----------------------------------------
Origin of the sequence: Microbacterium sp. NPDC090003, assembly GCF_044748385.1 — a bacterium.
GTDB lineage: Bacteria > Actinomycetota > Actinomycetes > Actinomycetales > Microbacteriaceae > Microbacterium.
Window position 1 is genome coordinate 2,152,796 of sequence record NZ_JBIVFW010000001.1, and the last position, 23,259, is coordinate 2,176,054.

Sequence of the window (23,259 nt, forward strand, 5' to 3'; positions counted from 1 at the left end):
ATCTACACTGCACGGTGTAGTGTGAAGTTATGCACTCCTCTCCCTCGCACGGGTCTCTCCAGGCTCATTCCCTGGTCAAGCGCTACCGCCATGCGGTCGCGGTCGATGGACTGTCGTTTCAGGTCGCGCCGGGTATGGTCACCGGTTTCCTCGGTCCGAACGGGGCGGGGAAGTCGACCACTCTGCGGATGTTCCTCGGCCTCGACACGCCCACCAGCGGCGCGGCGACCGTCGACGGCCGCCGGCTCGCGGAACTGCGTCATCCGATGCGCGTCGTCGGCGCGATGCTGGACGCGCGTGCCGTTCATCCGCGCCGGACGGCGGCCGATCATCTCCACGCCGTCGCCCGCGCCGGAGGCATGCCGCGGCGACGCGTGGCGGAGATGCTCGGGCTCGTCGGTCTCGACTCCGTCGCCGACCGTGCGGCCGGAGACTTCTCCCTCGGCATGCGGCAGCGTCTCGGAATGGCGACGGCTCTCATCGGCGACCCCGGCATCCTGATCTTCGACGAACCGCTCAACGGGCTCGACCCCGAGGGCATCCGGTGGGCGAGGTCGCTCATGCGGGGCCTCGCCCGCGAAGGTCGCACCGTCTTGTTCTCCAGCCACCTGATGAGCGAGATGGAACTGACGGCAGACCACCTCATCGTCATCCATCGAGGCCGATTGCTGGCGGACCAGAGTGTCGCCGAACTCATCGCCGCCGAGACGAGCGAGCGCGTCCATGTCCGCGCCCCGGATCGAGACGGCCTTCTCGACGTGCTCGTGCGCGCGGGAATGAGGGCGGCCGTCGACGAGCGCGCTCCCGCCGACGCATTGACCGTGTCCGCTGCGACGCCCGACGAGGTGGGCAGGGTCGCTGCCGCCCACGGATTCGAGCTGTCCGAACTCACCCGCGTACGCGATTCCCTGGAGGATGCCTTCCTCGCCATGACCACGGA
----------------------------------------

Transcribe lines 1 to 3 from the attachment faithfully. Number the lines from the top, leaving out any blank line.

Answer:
Origin of the sequence: Microbacterium sp. NPDC090003, assembly GCF_044748385.1 — a bacterium.
GTDB lineage: Bacteria > Actinomycetota > Actinomycetes > Actinomycetales > Microbacteriaceae > Microbacterium.
Window position 1 is genome coordinate 2,152,796 of sequence record NZ_JBIVFW010000001.1, and the last position, 23,259, is coordinate 2,176,054.